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Making Good Use of Pope Francis’s Visit

Many U.S. Catholic churches involved in community organizing with poor and working-class people have used Pope Francis’s visit as an opportunity to gather, listen to what the Pope has to say, and listen to one another.

At my immigrant Latino/a church in Los Angeles, California, our volunteer leadership council suspended the normal activities of our weekday groups so that we could meet as a parish community on Friday evenings.

For the last five Fridays we’ve gathered at 6:00 p.m. for a simple soup, which different groups have taken turns making. Then from 6:30 to 7:30 we’ve listened to a presentation on a social-justice topic that Pope Francis has written about—immigration, poverty, mass incarceration, racism, solidarity, climate change. The presentations have included testimonies of people in the community impacted by injustice: homeless men and women, undocumented mothers, a former gang member, a mother with a son serving life in prison, a woman who lost two brothers to violence.

From 7:30 to 8:30 we’ve broken into fifteen small groups and spent an hour taking turns listening to one another. I’ve taught the group facilitators basic guidelines like taking turns listening to one another, listening with respect, not giving advice, welcoming feelings, and confidentiality. They’re doing a great job.

Remarkably, we’ve had between 100 and 120 people come each Friday. They have included Spanish speakers, English speakers, teenagers, young adults, adults, elderly people, women, men, poor people, working-class people, and middle-class folks. People are hungry for the good leadership Pope Francis has been providing, his compassionate tone, his desire to create a society that includes everyone, his willingness to look at the destruction of the environment, and his encouragement to work together to make real changes. They have loved the opportunity to be together in all our diversity.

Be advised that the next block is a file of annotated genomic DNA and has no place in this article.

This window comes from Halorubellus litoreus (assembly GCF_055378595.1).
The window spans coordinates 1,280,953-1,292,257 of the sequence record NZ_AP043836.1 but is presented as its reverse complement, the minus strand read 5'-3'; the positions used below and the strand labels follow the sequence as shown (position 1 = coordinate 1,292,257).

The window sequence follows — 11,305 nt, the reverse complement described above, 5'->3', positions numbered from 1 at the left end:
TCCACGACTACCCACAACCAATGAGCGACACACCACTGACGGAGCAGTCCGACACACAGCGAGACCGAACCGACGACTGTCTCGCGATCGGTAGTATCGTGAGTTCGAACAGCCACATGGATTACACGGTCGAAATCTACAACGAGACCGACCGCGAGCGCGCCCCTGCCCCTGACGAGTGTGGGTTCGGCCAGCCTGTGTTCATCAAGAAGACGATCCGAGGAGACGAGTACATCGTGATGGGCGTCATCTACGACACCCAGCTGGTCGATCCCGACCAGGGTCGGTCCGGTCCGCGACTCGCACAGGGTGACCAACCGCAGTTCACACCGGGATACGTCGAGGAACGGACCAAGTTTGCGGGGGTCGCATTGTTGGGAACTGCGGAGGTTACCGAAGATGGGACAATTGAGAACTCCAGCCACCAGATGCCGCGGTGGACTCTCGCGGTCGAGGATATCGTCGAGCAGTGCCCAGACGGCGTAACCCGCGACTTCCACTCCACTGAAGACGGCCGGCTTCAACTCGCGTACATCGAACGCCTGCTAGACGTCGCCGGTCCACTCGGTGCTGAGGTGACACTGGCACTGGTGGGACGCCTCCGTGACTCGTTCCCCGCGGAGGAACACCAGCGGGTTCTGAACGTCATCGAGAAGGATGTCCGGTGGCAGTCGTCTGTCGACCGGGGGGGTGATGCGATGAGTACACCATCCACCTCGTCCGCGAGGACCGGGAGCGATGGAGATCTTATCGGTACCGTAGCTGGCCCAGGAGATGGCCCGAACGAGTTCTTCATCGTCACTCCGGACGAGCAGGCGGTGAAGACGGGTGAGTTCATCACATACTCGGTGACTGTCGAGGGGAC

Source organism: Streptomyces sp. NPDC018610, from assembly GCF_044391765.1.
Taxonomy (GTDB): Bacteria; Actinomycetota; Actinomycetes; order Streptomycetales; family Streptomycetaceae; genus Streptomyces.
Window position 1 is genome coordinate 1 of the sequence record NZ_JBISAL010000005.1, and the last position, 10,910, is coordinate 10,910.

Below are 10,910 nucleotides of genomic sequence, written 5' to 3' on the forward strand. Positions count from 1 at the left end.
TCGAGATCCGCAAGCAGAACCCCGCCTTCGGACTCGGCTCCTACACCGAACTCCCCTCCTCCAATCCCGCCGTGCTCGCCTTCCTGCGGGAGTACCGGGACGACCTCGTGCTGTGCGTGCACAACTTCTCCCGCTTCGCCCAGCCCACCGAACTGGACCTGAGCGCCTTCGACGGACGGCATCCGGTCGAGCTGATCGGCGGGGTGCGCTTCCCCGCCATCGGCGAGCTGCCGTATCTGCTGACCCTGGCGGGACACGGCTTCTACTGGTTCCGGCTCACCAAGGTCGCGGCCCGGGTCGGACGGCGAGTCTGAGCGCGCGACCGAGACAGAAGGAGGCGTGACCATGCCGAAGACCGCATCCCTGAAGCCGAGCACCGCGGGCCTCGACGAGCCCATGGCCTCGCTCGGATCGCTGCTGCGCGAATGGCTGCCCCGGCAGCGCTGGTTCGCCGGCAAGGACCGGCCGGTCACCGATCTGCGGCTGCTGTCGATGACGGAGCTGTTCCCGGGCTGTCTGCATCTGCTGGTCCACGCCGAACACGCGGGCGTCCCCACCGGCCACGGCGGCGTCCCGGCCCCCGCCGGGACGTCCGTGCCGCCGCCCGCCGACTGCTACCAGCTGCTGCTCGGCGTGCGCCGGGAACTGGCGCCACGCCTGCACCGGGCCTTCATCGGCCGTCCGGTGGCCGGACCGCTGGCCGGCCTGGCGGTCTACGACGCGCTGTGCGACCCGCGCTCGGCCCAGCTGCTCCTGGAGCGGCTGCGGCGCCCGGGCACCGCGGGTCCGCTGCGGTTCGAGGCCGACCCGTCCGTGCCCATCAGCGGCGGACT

On Sunday Pope Francis visited a prison in Philadelphia (Pennsylvania, USA) to call attention to the needs of people in prison, the families they are separated from, and those impacted by crime. His continuing focus on people who often get excluded and forgotten has been inspiring. Diverse people of faith and goodwill in Los Angeles have wanted to show their support for Pope Francis, to put their faith into action, and to unite around their commitment to end injustice.

On Tuesday, Latino/a Catholics, African American Protestants, Jews, Muslims, priests and clergy, labor leaders, immigration-reform advocates, community organizers, formerly incarcerated people, and white allies will gather for a prayer vigil outside of one of the largest, most overcrowded jails in the world. This men’s jail in downtown Los Angeles was built to house 7,000 men and currently houses more than 17,000 poor men of color targeted by racism, classism, and anti-immigrant hostility. We are organizing around initiatives that chip away at the way racism and classism operate in our city. The sexism within Catholic church structures slows down our ability to be as effective as we could be, so we need to take this on* too.

I’m proud that Pope Francis’s visit to the United States is energizing Catholics and people of diverse faiths to come together and organize around concerns that we care about deeply.

If you would like to see video recordings of Pope Francis’s events in the United States and copies of his speeches, you can find them at , under the heading “U.S. Papal Visit Highlights.”

Ellie Hidalgo

Los Angeles, California, USA

Reprinted from the RC e-mail discussion list for leaders of wide world change

(Present Time 182, January 2016)


* “Take this on” means do something about this.


Last modified: 2020-07-02 14:27:35+00